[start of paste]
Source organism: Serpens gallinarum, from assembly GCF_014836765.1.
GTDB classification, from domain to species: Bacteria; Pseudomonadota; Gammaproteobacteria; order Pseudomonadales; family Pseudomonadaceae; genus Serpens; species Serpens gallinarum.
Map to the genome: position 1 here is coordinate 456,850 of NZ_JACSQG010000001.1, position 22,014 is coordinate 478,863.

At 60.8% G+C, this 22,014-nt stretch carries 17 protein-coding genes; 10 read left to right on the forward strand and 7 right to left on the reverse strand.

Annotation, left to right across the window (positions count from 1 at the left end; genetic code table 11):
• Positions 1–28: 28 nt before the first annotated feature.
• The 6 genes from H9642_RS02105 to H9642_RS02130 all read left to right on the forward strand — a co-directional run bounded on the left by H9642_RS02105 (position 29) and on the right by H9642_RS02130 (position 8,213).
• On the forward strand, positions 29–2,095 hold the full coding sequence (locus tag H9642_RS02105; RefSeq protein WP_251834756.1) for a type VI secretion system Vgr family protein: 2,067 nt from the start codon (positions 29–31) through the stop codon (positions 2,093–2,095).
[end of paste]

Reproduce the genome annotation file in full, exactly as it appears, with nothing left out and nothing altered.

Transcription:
Source organism: Serpens gallinarum, from assembly GCF_014836765.1.
GTDB classification, from domain to species: Bacteria; Pseudomonadota; Gammaproteobacteria; order Pseudomonadales; family Pseudomonadaceae; genus Serpens; species Serpens gallinarum.
Map to the genome: position 1 here is coordinate 456,850 of NZ_JACSQG010000001.1, position 22,014 is coordinate 478,863.

At 60.8% G+C, this 22,014-nt stretch carries 17 protein-coding genes; 10 read left to right on the forward strand and 7 right to left on the reverse strand.

Annotation, left to right across the window (positions count from 1 at the left end; genetic code table 11):
• Positions 1–28: 28 nt before the first annotated feature.
• The 6 genes from H9642_RS02105 to H9642_RS02130 all read left to right on the forward strand — a co-directional run bounded on the left by H9642_RS02105 (position 29) and on the right by H9642_RS02130 (position 8,213).
• On the forward strand, positions 29–2,095 hold the full coding sequence (locus tag H9642_RS02105; RefSeq protein WP_251834756.1) for a type VI secretion system Vgr family protein: 2,067 nt from the start codon (positions 29–31) through the stop codon (positions 2,093–2,095).